Monkeypox cases in the UK: What are the symptoms, treatments and how worried should we be?

The rare disease is spread by bodily fluids

Cases of rare disease monkeypox are on the rise in the UK, but what is the illness, what are the symptoms and treatments of monkeypox and how worried should we be?

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Monkeypox is a rare infection that results in a rash. The rash normally starts on the face, then spreads to other parts of the body, according to the NHS website.

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The rash looks similar to chickenpox and starts as raised spots, which turn into small fluid-filled blisters filled. These blisters eventually form scabs which later fall off.

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What are the symptoms of monkeypox?

As well as the rash, monkeypox symptoms include:

High temperature

Muscle aches

Swollen glands

Fatigue

Shivering

Monkeypox results in fluid-filled spots

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How do you catch monkeypox?

Monkeypox is most common in West Africa and can be spread by animals and humans.

Catching monkeypox from an animal often occurs when an infected animal bites or scratches a human, or it's passed on through bodily fluids.

In humans, the virus is transmitted through coughing, sneezing and airborne droplets. The NHS also notes that touching clothing, bedding or towels used by someone with the monkeypox rash can lead to infection.

Monkeypox can be passed on through airborne droplets

How many cases of monkeypox are there in the UK?

At present, there are just seven known cases in the UK.

How worried should we be about monkeypox?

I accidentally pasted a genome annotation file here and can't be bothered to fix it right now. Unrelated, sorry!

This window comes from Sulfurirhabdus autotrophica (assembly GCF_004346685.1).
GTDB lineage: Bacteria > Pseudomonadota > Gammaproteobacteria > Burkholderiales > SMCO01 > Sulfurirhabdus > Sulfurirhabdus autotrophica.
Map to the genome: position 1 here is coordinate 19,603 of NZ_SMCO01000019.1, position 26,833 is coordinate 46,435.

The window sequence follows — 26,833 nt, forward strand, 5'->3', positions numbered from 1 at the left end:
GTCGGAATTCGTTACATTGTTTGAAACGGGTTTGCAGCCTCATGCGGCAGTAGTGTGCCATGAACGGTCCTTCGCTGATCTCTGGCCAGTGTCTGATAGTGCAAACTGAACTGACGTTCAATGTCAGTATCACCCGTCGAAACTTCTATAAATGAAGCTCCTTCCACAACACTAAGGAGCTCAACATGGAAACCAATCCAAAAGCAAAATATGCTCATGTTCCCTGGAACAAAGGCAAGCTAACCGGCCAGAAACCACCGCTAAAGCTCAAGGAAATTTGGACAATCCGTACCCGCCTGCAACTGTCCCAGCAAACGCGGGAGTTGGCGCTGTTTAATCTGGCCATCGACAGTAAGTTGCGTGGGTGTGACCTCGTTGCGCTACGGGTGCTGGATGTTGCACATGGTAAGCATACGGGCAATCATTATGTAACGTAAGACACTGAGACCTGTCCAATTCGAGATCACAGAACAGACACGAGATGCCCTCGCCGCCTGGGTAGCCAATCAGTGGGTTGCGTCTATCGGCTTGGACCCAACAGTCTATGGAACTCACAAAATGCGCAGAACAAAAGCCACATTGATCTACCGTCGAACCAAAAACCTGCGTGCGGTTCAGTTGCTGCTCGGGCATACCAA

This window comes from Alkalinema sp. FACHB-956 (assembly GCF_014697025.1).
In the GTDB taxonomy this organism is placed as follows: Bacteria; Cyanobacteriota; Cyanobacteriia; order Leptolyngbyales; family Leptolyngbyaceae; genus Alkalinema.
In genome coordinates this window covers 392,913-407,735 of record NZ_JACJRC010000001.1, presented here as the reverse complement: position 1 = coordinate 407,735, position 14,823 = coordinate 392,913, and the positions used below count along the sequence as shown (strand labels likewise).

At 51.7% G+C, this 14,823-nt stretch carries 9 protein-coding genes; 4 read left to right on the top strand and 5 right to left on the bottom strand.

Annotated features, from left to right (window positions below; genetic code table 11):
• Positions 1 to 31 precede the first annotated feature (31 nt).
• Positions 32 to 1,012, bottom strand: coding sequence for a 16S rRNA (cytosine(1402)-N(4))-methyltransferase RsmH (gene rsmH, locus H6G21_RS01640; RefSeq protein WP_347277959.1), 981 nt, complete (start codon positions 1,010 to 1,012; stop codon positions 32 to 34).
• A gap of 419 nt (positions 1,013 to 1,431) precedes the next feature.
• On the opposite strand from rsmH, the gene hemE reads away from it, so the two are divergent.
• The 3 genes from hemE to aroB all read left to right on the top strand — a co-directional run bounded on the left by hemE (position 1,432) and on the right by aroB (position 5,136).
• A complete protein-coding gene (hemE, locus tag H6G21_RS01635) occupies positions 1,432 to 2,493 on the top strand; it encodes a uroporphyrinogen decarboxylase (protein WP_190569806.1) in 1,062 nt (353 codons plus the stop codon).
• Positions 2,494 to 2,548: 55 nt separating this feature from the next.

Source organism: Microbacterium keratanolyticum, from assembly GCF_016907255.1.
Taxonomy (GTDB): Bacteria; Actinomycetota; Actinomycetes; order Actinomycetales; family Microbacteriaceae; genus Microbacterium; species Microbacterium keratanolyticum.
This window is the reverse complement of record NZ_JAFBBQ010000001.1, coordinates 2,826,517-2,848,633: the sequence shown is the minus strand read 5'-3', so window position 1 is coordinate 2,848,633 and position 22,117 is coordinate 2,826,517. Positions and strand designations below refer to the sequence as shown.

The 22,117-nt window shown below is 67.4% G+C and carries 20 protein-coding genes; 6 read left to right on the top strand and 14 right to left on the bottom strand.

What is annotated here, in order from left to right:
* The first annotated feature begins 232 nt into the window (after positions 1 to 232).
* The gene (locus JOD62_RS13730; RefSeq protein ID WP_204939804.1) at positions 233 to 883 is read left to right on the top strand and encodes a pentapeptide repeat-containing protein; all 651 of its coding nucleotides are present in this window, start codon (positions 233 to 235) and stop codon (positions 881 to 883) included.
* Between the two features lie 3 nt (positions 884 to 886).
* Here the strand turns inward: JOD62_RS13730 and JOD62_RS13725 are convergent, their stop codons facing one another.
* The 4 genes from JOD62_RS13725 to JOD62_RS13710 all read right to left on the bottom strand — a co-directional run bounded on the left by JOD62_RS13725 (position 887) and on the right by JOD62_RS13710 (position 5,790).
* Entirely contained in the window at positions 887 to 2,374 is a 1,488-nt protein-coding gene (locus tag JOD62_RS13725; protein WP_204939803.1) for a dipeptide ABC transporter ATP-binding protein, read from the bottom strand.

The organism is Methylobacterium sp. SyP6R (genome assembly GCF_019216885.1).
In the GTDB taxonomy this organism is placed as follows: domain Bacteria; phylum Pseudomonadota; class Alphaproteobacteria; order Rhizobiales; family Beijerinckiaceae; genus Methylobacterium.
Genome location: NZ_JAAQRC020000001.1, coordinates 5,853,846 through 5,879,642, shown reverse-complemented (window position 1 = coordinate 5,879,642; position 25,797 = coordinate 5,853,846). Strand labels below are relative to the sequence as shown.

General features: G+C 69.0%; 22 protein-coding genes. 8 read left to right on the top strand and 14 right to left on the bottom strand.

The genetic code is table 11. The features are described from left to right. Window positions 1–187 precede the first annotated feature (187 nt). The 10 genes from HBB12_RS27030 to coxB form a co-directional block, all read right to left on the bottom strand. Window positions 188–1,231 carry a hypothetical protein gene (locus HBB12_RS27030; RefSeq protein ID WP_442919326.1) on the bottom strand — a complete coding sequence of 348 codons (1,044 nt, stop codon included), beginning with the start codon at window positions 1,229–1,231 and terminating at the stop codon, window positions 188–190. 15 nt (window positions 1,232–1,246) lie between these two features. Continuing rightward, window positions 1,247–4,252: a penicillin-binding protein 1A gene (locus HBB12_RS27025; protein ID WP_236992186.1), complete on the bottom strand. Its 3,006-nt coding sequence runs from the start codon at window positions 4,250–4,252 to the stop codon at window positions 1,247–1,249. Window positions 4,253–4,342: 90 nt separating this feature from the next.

“Although cases of monkeypox in the UK are on the rise, it's a rare disease and most people who contract the virus usually only suffer with mild symptoms which last around two to four weeks," says Navin Khosla, pharmacist at healthcare brand From Mars.

"Your chances of catching monkeypox are extremely slim, but it's important to be aware of the symptoms and the steps you can take to avoid the virus."

A high temperature is a symptom of monkeypox

How to avoid catching monkeypox

Navin advises staying away from any dead animals, be it in the street or local woodlands, and avoid animals that appear unwell.

"In relation to human transmission, it's important to avoid contact with any humans who are unwell and refrain from sharing bedding, towels and other items they may have been in contact with," Navin says.

"Alongside all of these precautions, it's important to wash your hands on a regular basis and use hand sanitiser as often as possible."

If you believe you might have monkeypox then it's vital you isolate and ring your GP and explain your symptoms and they will talk you through the next steps and what you need to do in order to prevent the virus from transmitting to other people, Navin explains.

Monkeypox can cause swollen glands

Monkeypox treatments

The NHS says that treatment for monkeypox aims to relieve symptoms.

The site says patients with monkeypox usually need to stay in a specialist hospital, to stop the infection spreading to other people and to have symptoms treated.

Most people with monkeypox recover within a few weeks.

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